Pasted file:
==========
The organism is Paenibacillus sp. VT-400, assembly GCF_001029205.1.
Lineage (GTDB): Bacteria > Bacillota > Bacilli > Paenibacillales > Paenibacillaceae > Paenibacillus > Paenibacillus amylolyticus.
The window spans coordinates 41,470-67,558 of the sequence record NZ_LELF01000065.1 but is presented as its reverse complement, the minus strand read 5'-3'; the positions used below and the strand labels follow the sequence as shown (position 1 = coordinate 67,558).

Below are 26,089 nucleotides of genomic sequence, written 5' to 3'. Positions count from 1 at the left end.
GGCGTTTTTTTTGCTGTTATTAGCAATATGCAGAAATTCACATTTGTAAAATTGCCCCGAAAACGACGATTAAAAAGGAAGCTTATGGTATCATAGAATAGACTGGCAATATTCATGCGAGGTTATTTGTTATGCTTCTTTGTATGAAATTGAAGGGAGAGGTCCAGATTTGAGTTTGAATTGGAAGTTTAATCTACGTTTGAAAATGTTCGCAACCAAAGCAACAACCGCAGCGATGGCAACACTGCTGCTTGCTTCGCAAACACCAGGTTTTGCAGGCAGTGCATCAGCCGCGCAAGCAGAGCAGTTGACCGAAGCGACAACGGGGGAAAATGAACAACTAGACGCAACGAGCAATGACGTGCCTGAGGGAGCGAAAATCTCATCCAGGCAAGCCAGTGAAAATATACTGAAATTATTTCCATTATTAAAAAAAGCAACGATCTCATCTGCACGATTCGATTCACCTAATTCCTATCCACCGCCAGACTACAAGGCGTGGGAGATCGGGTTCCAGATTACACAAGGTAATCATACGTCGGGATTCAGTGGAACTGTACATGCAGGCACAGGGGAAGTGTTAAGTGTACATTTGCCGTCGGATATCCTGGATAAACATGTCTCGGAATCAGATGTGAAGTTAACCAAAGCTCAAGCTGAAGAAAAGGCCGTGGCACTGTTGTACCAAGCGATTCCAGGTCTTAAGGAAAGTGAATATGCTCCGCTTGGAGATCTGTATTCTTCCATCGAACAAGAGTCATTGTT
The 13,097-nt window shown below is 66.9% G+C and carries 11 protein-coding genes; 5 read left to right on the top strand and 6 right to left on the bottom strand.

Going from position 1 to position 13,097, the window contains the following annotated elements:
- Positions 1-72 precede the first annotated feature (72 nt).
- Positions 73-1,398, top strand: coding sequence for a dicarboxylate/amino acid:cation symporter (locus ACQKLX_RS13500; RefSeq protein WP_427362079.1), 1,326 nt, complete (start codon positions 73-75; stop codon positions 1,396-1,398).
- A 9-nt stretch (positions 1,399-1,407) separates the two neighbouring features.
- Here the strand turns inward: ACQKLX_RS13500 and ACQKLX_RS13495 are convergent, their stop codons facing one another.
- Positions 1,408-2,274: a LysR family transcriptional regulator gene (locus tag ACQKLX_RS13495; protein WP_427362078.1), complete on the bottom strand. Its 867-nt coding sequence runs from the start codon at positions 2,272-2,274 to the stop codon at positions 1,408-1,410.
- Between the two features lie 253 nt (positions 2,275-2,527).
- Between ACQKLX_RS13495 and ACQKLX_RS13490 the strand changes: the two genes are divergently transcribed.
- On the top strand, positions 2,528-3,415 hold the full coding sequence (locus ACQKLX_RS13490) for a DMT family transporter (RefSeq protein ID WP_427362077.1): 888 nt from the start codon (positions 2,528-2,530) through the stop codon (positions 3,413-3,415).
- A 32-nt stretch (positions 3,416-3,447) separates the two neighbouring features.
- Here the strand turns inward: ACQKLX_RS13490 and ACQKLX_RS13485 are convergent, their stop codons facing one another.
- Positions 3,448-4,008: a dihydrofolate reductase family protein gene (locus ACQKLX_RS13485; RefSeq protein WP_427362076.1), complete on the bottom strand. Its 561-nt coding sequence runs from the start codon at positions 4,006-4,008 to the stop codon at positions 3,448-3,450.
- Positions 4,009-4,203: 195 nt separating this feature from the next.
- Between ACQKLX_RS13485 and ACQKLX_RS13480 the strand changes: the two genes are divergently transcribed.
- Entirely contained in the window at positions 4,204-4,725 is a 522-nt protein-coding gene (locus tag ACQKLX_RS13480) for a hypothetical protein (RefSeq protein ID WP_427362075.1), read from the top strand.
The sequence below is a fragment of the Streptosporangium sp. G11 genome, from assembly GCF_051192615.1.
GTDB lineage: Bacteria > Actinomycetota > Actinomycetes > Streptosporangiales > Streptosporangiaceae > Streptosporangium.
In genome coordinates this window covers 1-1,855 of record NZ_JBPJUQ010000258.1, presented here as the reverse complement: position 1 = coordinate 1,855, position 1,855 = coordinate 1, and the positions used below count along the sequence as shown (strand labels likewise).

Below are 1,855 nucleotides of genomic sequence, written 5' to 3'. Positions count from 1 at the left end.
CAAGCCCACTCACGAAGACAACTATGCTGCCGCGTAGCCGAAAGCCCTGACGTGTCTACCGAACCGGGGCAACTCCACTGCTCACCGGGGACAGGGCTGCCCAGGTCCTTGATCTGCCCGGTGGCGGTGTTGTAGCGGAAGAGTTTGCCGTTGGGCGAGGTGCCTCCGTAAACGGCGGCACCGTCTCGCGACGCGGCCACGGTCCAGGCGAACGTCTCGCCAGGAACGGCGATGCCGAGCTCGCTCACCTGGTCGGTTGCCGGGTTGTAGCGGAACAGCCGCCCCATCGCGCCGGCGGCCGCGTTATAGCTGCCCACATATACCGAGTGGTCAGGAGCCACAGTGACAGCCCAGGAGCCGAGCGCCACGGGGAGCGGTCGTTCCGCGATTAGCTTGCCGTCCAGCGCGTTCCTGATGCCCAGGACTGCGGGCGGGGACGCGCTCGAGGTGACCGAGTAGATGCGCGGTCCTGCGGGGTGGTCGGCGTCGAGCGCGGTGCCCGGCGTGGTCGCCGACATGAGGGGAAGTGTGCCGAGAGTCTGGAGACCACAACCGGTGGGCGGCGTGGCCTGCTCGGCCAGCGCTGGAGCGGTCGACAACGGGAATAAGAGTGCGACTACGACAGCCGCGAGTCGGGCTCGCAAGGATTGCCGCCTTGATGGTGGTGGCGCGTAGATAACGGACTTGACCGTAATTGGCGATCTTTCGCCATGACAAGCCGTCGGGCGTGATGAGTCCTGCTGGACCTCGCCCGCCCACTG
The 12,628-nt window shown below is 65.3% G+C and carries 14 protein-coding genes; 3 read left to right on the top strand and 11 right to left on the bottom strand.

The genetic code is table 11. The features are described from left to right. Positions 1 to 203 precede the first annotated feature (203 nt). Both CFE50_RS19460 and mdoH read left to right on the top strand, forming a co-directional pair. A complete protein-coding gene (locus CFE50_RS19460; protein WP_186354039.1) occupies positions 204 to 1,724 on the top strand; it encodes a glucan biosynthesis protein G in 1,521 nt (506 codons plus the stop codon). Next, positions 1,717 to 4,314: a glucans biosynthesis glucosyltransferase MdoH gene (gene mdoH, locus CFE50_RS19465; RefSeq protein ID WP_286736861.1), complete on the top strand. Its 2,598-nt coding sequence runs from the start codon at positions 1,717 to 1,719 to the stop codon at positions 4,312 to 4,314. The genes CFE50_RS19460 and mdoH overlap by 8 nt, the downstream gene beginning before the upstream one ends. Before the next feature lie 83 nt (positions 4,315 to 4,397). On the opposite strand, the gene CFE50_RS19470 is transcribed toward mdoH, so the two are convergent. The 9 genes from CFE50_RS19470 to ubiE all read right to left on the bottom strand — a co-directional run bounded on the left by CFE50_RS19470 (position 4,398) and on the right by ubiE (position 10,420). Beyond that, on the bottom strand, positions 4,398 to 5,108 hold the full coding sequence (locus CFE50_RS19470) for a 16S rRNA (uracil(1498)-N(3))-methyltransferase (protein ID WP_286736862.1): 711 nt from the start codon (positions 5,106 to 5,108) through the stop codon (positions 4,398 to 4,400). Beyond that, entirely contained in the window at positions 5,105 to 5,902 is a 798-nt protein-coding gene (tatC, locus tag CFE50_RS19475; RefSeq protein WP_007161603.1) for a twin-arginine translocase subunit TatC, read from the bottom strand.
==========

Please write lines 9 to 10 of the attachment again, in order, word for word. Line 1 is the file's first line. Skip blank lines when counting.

- Positions 73-1,398, top strand: coding sequence for a dicarboxylate/amino acid:cation symporter (locus ACQKLX_RS13500; RefSeq protein WP_427362079.1), 1,326 nt, complete (start codon positions 73-75; stop codon positions 1,396-1,398).
- A 9-nt stretch (positions 1,399-1,407) separates the two neighbouring features.